Google’s I/O Conference Offers Modest Vision of the Future

SAN FRANCISCO – There was a time when Google offered driverless cars, augmented reality glasses, unlimited storage of emails and photos, and wonderful visions of the future with predictable texts to complete sentences in progress.

Google was in a more modest display on Wednesday as the company kicked off its annual developer conference. Google’s 2022 is more practical and sensible – it’s more like a business-focused competitor at Microsoft than a fictional playground for tech enthusiasts.

And that, by all looks, is by design. Bold Vision is still out there – but it’s a long way off. Professional executives who now run Google are increasingly focusing on financing those years of research and development.

The company’s biggest bet in artificial intelligence, at least for now, is that science fiction doesn’t come to life. That means more subtle changes to existing products.

Google’s chief executive Sundar Pichai said on Wednesday, “AI is improving our products, making them more helpful, more accessible and offering new features to everyone.

In a brief presentation of Wow Moments, Google insisted that its products were “helpful.” In fact, Google executives used the words “help,” “help” or “helpful” more than 50 times during the two hours of the keynote speech, along with a marketing campaign for its new hardware products along the line: “When it comes to helping, we Can’t help but can help.

It unveiled an affordable version of its Pixel smartphone, a smartwatch with a round screen and a new tablet next year. (“The most helpful tablet in the world.”)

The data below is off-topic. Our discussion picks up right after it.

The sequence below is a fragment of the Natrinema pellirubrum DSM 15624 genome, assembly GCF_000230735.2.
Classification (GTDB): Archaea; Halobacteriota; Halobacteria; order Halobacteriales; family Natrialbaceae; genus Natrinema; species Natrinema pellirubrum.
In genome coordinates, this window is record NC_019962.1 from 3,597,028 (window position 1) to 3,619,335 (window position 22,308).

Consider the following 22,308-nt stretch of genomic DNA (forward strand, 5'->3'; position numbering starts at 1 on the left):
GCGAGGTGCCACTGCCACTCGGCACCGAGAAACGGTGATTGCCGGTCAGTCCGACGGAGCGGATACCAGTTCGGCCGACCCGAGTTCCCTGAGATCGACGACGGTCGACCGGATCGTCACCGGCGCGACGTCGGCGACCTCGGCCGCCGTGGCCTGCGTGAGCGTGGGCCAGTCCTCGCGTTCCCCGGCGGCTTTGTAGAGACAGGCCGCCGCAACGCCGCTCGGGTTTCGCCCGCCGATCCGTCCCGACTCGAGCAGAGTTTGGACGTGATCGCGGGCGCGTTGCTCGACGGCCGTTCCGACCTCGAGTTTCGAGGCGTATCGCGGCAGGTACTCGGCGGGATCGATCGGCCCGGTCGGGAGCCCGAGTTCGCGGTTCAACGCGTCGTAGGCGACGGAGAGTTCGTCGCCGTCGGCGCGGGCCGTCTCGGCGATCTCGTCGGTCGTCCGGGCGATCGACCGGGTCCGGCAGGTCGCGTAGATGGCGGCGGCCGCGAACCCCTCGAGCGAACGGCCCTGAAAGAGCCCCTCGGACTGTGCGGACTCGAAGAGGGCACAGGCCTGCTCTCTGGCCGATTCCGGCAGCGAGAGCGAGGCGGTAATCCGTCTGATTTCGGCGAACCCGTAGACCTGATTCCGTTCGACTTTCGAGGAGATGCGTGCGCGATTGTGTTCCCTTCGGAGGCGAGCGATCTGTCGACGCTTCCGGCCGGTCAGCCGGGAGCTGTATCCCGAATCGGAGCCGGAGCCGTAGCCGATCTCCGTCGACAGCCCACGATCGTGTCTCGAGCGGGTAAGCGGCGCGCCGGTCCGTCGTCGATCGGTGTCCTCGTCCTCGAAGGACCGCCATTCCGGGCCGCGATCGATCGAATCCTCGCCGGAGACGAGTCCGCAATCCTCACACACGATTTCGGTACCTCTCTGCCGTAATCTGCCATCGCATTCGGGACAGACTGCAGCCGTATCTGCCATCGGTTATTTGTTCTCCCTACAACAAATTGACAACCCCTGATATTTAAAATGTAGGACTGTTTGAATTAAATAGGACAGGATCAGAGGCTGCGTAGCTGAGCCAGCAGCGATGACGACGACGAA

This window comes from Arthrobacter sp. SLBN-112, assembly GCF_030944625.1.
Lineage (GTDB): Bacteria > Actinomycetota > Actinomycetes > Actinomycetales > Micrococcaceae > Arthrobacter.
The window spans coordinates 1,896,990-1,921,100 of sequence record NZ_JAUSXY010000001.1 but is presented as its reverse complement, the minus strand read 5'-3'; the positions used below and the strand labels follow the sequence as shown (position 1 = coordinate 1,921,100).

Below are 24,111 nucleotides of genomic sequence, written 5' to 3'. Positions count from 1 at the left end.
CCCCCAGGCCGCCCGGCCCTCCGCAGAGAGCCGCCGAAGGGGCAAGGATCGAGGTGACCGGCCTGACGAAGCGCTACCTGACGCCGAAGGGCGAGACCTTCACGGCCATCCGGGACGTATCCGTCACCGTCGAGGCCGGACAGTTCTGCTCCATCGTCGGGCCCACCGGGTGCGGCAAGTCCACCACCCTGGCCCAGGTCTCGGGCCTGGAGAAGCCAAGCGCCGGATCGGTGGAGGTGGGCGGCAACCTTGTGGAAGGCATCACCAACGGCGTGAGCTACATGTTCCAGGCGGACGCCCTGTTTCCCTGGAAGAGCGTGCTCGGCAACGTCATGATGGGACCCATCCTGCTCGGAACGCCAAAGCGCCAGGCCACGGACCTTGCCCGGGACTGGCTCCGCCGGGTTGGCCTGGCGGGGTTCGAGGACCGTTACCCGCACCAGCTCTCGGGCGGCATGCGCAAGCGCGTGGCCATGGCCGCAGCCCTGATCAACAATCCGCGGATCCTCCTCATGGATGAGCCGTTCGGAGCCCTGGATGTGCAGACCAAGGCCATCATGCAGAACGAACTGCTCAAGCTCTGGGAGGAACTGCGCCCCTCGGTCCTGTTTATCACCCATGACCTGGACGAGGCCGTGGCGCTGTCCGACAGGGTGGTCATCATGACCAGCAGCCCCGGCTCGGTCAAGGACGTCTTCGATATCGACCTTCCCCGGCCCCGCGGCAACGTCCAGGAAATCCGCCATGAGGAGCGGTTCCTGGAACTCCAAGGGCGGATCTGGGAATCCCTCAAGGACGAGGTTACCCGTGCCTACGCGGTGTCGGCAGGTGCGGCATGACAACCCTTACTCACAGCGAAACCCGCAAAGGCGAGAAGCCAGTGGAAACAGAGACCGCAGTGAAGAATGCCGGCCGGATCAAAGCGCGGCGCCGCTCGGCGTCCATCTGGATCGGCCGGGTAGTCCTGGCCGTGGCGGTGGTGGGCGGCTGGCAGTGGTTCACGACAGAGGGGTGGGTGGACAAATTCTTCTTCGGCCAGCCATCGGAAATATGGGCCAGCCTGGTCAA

The biggest applause comes from a new Google Docs feature in which the company’s artificial-intelligence algorithms automatically summarize a long document in one paragraph.

At the same time, it was not immediately clear how some other groundbreaking works, such as the language model that better understands natural communication or which can divide the task into logically smaller steps, ultimately towards the next generation of computing. Will lead what Google has. Said

Certainly some new ideas seem helpful. In a demonstration of how Google continues to improve its search technology, the company featured a feature called “Multisearch,” in which the user can take a photo of a shelf filled with chocolates and then find the best-reviewed dark chocolate bar without nuts. Picture.

In another example, Google showed you how to find a picture of a particular dish, such as Korean steer-fried noodles, and then find a nearby restaurant serving that dish.

Most of these capabilities are powered by years of in-depth technical work by Google using so-called machine learning, image recognition and understanding of natural language. It’s a sign of evolution rather than revolution for Google and other big tech giants.

Many companies may make digital services easier and faster than in the past due to shared technologies such as cloud computing and storage, but building the underlying infrastructure – such as artificial intelligence language models – is the most expensive and time consuming company. Is. Invest in them.

As is often the case with Google events, the company has not spent much time explaining how it makes money. Google brings up the subject of advertising – which still accounts for 80 percent of the company’s revenue – an hour after other announcements, releasing a new feature called My Ad Center. It will allow users to request fewer ads from certain brands or highlight topics they would like to see more ads about.

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